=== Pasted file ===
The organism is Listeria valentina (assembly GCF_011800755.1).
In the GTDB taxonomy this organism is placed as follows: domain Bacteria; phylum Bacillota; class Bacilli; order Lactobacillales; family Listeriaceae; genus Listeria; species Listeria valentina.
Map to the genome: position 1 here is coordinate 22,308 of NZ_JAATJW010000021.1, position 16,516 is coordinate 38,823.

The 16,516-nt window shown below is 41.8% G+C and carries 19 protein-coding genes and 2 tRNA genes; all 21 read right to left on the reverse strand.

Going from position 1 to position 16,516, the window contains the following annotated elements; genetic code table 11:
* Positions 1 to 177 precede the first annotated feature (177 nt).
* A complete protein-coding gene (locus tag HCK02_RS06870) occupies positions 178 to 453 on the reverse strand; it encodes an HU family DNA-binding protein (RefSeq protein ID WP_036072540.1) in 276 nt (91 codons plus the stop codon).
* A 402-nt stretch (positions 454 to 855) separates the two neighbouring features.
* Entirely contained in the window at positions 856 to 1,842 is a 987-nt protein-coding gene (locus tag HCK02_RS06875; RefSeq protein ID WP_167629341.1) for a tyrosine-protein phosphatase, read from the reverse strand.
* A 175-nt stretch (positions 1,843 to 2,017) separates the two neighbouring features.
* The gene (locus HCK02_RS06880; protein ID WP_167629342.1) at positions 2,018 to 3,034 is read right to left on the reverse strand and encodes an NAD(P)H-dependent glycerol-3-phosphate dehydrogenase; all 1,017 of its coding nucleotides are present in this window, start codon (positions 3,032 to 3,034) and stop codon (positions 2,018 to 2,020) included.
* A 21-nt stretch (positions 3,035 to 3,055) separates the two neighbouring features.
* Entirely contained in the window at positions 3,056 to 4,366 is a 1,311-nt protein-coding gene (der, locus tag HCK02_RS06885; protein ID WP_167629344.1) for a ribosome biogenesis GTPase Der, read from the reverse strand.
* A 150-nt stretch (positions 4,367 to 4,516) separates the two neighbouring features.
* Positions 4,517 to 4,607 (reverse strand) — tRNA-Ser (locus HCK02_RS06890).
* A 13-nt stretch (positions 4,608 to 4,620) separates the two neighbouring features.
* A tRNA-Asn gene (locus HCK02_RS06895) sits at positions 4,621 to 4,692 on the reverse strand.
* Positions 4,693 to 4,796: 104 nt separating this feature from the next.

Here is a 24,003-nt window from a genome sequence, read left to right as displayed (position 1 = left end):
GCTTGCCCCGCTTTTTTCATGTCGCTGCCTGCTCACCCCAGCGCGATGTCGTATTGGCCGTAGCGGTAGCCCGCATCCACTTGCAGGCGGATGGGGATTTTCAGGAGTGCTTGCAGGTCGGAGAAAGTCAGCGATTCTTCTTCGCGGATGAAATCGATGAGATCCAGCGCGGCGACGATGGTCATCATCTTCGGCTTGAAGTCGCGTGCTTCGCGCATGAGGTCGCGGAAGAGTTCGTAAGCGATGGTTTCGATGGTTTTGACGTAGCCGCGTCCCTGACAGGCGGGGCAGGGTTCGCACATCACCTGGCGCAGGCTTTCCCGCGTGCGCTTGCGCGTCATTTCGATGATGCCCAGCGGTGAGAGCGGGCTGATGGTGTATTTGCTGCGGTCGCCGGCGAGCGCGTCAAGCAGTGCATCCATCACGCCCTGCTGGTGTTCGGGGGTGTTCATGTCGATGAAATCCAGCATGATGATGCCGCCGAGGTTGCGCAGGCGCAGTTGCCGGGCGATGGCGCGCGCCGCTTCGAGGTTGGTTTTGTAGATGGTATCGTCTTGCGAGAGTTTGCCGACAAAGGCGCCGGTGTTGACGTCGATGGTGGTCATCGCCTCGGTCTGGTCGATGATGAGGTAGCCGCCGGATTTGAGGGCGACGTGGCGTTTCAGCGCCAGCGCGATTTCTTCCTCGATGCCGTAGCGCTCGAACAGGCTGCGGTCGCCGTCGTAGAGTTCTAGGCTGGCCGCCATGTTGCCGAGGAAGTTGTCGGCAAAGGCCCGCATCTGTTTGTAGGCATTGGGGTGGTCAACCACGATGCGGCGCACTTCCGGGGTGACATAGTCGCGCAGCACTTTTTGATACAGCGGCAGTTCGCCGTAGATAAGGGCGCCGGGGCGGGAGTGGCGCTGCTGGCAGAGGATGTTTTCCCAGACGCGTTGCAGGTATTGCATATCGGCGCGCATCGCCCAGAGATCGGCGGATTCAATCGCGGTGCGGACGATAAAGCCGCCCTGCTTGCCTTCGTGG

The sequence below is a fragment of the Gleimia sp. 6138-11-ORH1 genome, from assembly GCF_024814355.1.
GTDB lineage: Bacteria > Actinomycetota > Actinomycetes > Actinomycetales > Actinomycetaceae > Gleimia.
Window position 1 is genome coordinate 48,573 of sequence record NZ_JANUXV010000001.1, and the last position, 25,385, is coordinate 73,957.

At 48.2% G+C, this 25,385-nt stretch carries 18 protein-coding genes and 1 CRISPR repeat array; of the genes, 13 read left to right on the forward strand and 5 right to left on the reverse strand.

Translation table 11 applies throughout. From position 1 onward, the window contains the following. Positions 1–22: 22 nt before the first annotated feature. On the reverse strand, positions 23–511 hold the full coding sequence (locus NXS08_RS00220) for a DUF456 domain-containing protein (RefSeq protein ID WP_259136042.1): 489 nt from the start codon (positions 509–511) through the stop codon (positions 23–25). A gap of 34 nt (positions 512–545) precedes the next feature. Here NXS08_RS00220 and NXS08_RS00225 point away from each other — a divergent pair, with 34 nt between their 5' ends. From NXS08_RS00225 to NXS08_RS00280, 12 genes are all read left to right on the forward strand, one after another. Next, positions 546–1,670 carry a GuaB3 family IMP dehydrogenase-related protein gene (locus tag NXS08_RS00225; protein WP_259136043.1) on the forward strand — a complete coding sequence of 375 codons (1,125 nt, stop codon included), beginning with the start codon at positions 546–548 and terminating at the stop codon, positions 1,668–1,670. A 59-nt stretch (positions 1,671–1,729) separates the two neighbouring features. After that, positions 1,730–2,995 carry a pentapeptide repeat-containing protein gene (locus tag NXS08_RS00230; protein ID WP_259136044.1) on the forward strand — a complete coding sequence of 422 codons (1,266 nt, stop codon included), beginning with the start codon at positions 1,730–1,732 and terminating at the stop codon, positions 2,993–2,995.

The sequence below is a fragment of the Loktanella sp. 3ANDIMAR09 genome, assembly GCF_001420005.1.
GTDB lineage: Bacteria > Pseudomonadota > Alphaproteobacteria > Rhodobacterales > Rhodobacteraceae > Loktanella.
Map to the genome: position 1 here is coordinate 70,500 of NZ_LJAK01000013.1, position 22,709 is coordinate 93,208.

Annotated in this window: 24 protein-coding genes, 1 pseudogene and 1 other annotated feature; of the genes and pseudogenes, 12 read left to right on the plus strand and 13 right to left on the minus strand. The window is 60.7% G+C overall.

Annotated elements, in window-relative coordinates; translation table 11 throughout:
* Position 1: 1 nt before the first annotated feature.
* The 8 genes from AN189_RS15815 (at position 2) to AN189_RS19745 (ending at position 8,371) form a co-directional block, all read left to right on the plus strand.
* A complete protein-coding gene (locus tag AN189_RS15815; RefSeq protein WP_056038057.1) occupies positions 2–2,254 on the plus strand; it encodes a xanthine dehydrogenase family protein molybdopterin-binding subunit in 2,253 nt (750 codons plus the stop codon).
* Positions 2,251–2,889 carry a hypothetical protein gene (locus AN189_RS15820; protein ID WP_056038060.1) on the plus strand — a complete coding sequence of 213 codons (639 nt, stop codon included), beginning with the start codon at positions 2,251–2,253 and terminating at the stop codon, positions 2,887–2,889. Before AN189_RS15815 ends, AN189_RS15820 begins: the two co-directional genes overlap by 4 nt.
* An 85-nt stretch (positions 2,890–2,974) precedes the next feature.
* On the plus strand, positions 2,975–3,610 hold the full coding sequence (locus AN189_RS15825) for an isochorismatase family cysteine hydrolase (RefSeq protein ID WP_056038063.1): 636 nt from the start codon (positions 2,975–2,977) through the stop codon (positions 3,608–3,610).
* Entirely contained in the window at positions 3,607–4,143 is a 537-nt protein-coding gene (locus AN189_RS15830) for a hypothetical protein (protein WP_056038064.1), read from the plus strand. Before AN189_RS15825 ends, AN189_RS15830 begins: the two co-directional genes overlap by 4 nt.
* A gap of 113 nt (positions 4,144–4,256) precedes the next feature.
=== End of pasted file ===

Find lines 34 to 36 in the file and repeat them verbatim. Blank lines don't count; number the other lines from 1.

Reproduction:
* Positions 2,251–2,889 carry a hypothetical protein gene (locus AN189_RS15820; protein ID WP_056038060.1) on the plus strand — a complete coding sequence of 213 codons (639 nt, stop codon included), beginning with the start codon at positions 2,251–2,253 and terminating at the stop codon, positions 2,887–2,889. Before AN189_RS15815 ends, AN189_RS15820 begins: the two co-directional genes overlap by 4 nt.
* An 85-nt stretch (positions 2,890–2,974) precedes the next feature.
* On the plus strand, positions 2,975–3,610 hold the full coding sequence (locus AN189_RS15825) for an isochorismatase family cysteine hydrolase (RefSeq protein ID WP_056038063.1): 636 nt from the start codon (positions 2,975–2,977) through the stop codon (positions 3,608–3,610).